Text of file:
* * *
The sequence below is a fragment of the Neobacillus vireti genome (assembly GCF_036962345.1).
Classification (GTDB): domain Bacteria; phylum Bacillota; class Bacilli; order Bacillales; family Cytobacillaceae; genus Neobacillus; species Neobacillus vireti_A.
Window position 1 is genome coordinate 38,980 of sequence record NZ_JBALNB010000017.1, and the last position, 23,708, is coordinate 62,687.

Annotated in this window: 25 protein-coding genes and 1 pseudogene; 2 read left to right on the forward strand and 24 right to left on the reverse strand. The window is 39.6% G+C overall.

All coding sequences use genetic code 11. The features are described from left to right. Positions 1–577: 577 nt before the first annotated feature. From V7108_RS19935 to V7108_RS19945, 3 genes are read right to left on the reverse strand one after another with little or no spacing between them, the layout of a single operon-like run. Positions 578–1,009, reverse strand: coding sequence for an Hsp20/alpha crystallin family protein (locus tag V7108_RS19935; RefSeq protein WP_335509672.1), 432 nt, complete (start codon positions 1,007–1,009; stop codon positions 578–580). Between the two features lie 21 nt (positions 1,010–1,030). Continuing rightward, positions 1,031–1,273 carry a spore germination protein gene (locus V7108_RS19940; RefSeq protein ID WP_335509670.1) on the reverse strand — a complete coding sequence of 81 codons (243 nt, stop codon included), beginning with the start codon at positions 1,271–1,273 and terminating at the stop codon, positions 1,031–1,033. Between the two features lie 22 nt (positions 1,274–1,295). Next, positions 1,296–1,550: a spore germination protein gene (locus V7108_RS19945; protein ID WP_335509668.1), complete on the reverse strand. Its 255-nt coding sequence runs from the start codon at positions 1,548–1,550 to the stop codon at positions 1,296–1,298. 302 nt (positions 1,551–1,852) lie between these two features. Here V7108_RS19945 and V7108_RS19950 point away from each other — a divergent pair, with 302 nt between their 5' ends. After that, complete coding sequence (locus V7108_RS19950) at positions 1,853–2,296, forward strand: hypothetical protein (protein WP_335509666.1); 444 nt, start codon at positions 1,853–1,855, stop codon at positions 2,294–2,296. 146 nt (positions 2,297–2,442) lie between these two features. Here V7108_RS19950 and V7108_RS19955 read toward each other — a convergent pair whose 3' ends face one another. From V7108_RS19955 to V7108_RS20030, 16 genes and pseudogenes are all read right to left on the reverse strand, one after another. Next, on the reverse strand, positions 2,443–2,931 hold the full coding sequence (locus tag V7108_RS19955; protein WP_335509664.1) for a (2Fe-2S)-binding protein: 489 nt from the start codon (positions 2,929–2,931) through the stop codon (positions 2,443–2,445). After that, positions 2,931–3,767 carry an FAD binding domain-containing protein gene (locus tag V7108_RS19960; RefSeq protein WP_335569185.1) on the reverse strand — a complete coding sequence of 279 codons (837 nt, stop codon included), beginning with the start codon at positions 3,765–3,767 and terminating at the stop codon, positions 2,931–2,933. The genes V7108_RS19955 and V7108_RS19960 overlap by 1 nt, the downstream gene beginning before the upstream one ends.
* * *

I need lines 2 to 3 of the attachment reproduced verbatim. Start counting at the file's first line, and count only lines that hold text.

Classification (GTDB): domain Bacteria; phylum Bacillota; class Bacilli; order Bacillales; family Cytobacillaceae; genus Neobacillus; species Neobacillus vireti_A.
Window position 1 is genome coordinate 38,980 of sequence record NZ_JBALNB010000017.1, and the last position, 23,708, is coordinate 62,687.